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Posterior Compartment of the Arm Anatomy


Posterior Compartment of the Arm Anatomy
The posterior compartment of the arm contains triceps brachii, the radial nerve accompanied by the profunda brachii artery with its venae comitantes, and the ulnar nerve.


Triceps brachii
Proximally, this muscle attaches to the scapula and the humerus by three heads. The tendon of the long head (Fig. 3.65) attaches to the infraglenoid tubercle of the scapula, and the lateral head attaches to the posterior aspect of the shaft of the humerus above the radial groove (spiral groove, sulcus of the radial nerve) (Fig. 3.67). Both the long and lateral heads lie superficial to the medial head (Fig. 3.66), which has an extensive origin from the lateral and medial intermuscular septa and from the shaft of the humerus below the radial groove. Dis- tally, the three heads fuse, and triceps attaches by a single tendon to the olecranon process of the ulna. Frequently, a bursa lies deep to the tendon, separating it from the capsule of the elbow joint. The three heads are supplied separately by branches of the radial nerve. Triceps is a powerful extensor of the elbow joint. The long head alone spans the shoulder joint and may assist in stabilizing that joint, particularly in full abduction.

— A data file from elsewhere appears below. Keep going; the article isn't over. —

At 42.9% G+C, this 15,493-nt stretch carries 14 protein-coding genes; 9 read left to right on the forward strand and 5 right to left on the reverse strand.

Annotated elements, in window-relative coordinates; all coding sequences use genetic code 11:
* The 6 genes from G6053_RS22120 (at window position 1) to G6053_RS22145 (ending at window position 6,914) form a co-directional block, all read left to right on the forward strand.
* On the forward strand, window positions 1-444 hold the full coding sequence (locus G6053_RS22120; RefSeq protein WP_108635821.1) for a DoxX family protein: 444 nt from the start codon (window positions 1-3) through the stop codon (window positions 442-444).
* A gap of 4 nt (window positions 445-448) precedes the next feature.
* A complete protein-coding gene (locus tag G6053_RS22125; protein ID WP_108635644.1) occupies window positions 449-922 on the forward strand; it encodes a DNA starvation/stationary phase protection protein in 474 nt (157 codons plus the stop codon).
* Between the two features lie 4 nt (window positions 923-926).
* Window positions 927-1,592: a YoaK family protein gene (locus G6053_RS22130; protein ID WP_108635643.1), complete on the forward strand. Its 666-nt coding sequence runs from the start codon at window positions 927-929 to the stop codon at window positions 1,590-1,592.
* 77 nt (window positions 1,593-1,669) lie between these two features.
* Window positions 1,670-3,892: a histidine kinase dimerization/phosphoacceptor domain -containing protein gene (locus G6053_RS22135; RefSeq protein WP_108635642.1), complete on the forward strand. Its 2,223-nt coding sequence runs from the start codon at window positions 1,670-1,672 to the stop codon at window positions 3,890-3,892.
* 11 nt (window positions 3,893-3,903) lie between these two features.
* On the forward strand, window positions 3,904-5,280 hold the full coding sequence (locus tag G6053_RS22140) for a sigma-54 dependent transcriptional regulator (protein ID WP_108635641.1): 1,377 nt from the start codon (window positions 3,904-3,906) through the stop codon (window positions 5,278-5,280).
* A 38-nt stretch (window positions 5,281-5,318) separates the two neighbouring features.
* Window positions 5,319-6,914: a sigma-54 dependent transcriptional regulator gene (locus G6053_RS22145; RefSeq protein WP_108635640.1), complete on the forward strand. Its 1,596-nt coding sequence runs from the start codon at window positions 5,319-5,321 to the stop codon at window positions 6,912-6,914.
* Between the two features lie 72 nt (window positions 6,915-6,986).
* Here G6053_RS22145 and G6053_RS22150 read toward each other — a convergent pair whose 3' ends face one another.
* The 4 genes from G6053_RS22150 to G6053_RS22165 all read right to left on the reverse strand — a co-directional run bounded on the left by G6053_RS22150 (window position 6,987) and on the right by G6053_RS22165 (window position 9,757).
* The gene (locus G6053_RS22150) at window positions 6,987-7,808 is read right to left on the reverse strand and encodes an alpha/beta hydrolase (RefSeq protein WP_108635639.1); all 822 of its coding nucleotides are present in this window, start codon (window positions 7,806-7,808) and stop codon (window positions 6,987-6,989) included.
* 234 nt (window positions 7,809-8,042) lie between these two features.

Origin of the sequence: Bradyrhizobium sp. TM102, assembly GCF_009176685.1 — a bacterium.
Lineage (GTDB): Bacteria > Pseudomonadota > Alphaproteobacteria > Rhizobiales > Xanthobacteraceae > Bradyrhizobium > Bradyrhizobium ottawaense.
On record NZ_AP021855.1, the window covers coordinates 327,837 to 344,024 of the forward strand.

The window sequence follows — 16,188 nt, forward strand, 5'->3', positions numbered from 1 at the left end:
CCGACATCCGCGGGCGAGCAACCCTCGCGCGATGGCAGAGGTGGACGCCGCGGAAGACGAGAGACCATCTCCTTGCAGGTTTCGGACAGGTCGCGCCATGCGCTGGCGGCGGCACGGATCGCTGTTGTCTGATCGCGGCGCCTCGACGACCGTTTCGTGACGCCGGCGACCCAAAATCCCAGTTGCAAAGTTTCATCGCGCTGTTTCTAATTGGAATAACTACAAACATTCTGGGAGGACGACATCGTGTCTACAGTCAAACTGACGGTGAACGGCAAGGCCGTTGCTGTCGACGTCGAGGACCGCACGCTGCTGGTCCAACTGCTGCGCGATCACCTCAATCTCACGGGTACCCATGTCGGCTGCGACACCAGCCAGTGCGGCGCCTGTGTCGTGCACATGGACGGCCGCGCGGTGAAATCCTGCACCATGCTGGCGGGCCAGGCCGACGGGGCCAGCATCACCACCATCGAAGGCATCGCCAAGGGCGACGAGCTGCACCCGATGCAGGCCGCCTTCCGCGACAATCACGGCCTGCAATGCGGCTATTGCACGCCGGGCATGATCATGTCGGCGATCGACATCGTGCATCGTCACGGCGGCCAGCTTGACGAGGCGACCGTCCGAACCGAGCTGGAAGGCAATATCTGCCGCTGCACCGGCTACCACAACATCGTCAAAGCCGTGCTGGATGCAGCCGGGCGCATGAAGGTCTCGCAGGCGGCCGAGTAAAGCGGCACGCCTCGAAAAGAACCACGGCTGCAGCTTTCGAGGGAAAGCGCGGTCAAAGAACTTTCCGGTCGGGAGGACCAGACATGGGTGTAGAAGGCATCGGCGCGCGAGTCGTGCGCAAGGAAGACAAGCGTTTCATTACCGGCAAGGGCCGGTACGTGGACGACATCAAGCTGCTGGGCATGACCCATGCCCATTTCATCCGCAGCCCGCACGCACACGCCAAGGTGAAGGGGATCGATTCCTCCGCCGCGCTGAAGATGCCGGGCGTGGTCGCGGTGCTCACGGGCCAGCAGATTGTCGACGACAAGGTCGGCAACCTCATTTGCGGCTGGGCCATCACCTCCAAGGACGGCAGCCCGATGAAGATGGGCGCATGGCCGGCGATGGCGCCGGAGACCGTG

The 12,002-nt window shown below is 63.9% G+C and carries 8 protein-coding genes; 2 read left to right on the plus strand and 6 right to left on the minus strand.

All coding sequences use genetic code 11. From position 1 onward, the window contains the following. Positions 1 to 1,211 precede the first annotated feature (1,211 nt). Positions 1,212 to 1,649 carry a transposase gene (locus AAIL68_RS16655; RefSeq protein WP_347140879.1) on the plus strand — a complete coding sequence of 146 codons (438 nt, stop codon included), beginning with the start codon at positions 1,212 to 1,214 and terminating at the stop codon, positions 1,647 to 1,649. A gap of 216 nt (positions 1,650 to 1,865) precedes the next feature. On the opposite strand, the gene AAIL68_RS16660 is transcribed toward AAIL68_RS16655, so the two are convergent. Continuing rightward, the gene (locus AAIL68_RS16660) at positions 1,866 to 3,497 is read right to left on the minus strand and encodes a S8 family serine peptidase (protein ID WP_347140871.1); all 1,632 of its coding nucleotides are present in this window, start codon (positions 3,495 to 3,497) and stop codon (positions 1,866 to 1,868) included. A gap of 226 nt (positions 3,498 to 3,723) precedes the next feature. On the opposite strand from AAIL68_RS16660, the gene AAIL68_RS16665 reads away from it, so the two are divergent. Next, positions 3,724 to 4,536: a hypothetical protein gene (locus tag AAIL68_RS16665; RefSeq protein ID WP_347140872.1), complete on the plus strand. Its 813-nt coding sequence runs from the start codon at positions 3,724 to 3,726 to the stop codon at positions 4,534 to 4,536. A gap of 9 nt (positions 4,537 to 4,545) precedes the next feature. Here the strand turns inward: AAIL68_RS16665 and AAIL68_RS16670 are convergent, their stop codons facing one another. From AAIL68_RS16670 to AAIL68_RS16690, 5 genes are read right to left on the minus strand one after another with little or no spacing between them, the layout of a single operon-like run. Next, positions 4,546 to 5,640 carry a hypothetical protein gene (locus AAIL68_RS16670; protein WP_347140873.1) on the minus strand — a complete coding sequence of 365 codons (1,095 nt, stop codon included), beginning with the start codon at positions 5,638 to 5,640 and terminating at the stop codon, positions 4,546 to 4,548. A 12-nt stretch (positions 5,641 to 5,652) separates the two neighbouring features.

Vessels and nerves
Radial nerve
The radial nerve, a terminal branch of the posterior cord, leaves the axilla by passing below teres major and between the humerus and the long head of triceps (Fig. 3.64). In the posterior compartment, the nerve passes between the medial and lateral heads of triceps and in the radial groove is intimately related to the shaft of the humerus (Fig. 3.68). It then leaves the posterior compartment by piercing the lateral intermuscular septum to reach the lateral part of the cubital fossa in front of the elbow joint (Fig. 3.29). In the arm, the radial nerve gives muscular branches to the medial and lateral heads of triceps and to brachioradialis and extensor carpi radialis longus, and cutaneous branches to the lateral aspect of the arm and the posterior aspect of the forearm. The branch to the long head of triceps usually arises in the axilla. The radial nerve may be damaged in the radial groove by fracture of the shaft of the humerus (p. 113), but the branches to triceps, which arise more proximally, are usually spared.
Profunda brachii artery
The profunda brachii artery, a proximal branch of the brachial artery (Fig. 3.18), supplies the posterior compartment and accompanies the radial nerve in the radial groove of the humerus (Fig. 3.68). It gives muscular branches and contributes to the anastomosis around the elbow joint. The venae comitantes of the profunda brachii artery drain into the axillary vein.
Ulnar nerve
The ulnar nerve passes from the anterior to the posterior compartment by piercing the medial intermuscular septum at about midarm level (Fig. 3.24) and descends between the septum and the medial head of triceps. At the elbow it passes posterior to the medial epicondyle of the humerus, medial to the joint, and enters the forearm between the humeral and ulnar heads of flexor carpi ulnaris. The nerve gives no branches in the arm.